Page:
Figure 11 shows Figures 9 and 1 from parts 1 and 2 with the 2-mm marker bars sized more or less equally. Figure 12 shows Figures 3 and 13 with both marker bars sized equally. Again, note the highly superior depth of field and surface detail visible in the SEM image compared to the light microscope. (These two images are of different screws.) At even 100x original magnification settings, the SEM depth of field and clarity leaves the optical microscope in the dust.
If you did not get your rulers out last time to measure the marker bars on some of the images and calculate your viewed magnification, I suggest you do so now on Figures 11 and 12. If you do it in millimeters, it’s easy to calculate. You simply take the actual length of the marker bar in millimeters as it appears on your screen and divide that by the number of millimeters the marker represents, either 2 mm for Figure 11 or 0.5 mm for Figure 12. Do it now!
Hopefully, you got a higher magnification number for Figure 12 than for Figure 11.
Now let’s look at something different. Figure 13 shows four pieces of iron-pyrite mineral that I have collected at various gift shops over the years. A small gold-colored paper clip and large silver paper clip are included for scale. As can be seen in Crystal A, the natural crystal shape is “cuboid,” or “almost cube-shaped.” If you go to the Wikipedia article on pyrite, you will see some crystals similar to my Crystal A, which are said to be from a mine in Spain. The cubic crystal shape is less obvious in Crystal B, and the individual crystals that make up the chunk of mineral are smaller than the larger of the two individual crystals of Crystal B. Crystals C and D have smaller crystals, and it is harder to find crystals that have recognizable shapes. The crystals in Crystal B may have eventually become more obviously “cuboid” had their growth not been interrupted. The triangle marked “4" is visible because of a “missing corner.” There is a similar larger triangle at the upper right of Crystal B. The series of fine ridges are letting us know that the layers of atoms that were adding themselves to the crystal surface were deeper in some places than others.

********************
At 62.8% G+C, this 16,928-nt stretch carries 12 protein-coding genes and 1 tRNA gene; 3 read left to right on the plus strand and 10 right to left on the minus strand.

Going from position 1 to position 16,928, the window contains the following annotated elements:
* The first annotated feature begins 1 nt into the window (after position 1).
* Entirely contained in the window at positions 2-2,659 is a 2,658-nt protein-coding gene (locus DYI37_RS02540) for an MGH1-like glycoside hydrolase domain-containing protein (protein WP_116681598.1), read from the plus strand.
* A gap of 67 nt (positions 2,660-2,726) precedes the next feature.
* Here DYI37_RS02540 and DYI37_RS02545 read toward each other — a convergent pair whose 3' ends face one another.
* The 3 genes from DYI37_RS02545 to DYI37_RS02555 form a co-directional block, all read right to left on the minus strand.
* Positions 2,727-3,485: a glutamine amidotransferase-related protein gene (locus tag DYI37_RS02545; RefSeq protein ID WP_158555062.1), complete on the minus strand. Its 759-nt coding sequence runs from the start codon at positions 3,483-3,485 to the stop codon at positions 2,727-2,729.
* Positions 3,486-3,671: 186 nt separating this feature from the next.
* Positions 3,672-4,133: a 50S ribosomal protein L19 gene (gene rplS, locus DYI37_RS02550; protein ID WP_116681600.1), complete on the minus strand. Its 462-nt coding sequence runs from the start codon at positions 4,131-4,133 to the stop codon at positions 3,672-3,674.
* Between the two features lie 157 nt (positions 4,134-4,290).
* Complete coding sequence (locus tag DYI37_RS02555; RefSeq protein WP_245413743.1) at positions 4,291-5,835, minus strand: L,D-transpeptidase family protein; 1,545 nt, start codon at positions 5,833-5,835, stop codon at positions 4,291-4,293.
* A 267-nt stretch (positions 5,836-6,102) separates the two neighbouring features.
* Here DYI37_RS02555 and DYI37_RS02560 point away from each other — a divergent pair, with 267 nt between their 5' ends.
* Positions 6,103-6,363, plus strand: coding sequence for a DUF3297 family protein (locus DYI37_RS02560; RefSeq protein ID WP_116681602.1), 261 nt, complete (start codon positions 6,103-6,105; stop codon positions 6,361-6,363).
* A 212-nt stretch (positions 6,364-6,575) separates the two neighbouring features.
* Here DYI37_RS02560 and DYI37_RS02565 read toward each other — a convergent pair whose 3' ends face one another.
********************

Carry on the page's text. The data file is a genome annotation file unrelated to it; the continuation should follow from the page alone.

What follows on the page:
Note also in Figure 13 that the large facet of Crystal A is very dark compared to the small one protruding from the top. The “real color” of these two crystals is identical. Crystal B has a much greater variation in color as shown due to a greater variation in the angle of incident light. This image was obtained by laying the four pyrites on my scanner glass so that the incident light was coming from the same absolute direction for each “pixel” scanned. The relative angles of the facets sometimes reveal and sometimes hide details. See Feature E in Figure 13. There are two adjacent facets (orange arrows) that show very high contrast. We can guess that both are quite flat, as if there were protruding features the light angle would show it. But we can’t be sure that there are none of the small “v” features shown at F. There is nothing that beats having the object in your hand so that you can rotate it and look for appearance changes. A small feature that is invisible in one orientation can literally jump out in a slightly different orientation. That’s part of why it takes so long to get decent light-microscope images.
Crystals C and D will get us into a discussion in part 4 about interpreting images of metallographic cross sections, such as are used to measure grain size in steels or other metals and alloys. If you don’t know the magnification at which you are viewing, you really don’t know what you are looking at. If I could increase the magnification of Crystal D, I could probably make it look more like Crystal C. Likewise, I could possibly make Crystal C look more like some areas of Crystal B.